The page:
In family law, a guardian is defined as a person who is awarded the legal authority and responsibility to make personal, legal, and financial decisions for a minor child or a person with mental and/or physical disabilities that prevent them from making their own decisions. The child or adult requiring guardianship is also referred to as the ‘ward’. The legal authority is assigned to guardians in the following cases:
• An adult leaves behind a minor child without a surviving parent
• An adult is developmentally disabled
• A senior is incapacitated due to age-related afflictions or infirmity
When it comes to designating a guardian, there are two ways to do it. Parents often leave instructions and name a guardian and often a secondary guardian for their minor children in their wills or trusts. Caregivers with financially dependent disabled adults do the same. Seniors who later become disabled can take proactive actions and name a guardian in their estate plan during a time when they have their mental faculties. The alternative for all of these is going through a court proceeding to determine guardianship.
The appointed guardian can be an individual (family member or otherwise) or an institution such as a non-profit organization or a bank trust. The guardian in all three instances will be held accountable for their decisions. If they fail to carry out their duties, the court will be responsible for their removal and assignment of another guardian.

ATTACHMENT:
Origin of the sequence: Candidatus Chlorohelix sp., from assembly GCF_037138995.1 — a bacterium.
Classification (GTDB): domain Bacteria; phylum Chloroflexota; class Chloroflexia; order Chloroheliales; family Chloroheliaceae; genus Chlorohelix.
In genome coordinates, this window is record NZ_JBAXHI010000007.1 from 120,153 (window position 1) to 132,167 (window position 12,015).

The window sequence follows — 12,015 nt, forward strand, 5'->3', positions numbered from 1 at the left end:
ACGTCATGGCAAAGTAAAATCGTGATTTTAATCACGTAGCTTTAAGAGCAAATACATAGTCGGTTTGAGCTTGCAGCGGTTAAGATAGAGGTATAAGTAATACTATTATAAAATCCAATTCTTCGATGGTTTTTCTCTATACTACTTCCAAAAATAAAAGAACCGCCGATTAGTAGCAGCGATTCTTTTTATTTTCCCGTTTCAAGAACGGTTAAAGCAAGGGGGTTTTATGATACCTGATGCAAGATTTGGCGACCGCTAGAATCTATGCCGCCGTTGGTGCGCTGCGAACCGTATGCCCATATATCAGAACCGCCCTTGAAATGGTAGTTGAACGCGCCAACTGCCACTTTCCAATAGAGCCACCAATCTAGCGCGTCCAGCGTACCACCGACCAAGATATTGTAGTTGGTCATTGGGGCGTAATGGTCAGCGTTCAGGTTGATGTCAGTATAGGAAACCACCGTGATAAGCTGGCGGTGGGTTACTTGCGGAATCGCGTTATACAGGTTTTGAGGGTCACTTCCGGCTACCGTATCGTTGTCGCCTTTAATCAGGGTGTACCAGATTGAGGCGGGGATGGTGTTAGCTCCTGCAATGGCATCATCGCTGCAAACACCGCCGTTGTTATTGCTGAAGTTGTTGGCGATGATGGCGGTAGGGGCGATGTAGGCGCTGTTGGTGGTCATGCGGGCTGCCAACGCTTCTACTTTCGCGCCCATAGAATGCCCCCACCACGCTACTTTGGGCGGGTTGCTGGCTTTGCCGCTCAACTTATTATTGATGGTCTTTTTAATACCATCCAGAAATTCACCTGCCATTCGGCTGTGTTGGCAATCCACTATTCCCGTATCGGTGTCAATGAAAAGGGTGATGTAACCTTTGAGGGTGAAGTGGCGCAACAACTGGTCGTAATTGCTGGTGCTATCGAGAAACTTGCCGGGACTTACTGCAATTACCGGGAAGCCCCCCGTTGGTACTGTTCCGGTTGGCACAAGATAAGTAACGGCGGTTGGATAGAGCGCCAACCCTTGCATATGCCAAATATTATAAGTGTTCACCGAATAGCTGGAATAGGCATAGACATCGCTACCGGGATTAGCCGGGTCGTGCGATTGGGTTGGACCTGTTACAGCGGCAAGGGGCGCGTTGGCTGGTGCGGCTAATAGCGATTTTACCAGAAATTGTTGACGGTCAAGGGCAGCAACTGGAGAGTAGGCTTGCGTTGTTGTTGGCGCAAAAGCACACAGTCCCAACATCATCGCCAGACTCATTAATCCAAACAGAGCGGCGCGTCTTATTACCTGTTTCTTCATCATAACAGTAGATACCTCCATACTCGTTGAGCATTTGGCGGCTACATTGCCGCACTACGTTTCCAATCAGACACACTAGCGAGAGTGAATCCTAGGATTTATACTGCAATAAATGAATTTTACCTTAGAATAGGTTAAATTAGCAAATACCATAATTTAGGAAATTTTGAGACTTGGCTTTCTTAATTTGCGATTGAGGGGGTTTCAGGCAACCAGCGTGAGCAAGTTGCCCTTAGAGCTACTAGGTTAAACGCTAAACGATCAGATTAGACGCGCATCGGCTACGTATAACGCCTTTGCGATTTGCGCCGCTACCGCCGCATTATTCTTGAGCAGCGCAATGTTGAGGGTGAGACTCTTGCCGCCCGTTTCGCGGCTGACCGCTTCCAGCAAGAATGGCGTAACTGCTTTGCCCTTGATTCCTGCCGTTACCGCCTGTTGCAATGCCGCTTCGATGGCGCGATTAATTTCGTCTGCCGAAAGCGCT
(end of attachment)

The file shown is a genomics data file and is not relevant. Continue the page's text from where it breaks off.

When it comes to guardianship for minors, the guardian is responsible for taking all personal and financial decisions until they reach legal adulthood (they turn 18). Also, if their parent/s left inheritance in their will or trust, it will be transferred to them.
In this section, there are articles that link the role of guardianship within estate planning. You will find advisory articles talking about how to designate a guardian, what not do when doing so, and so forth.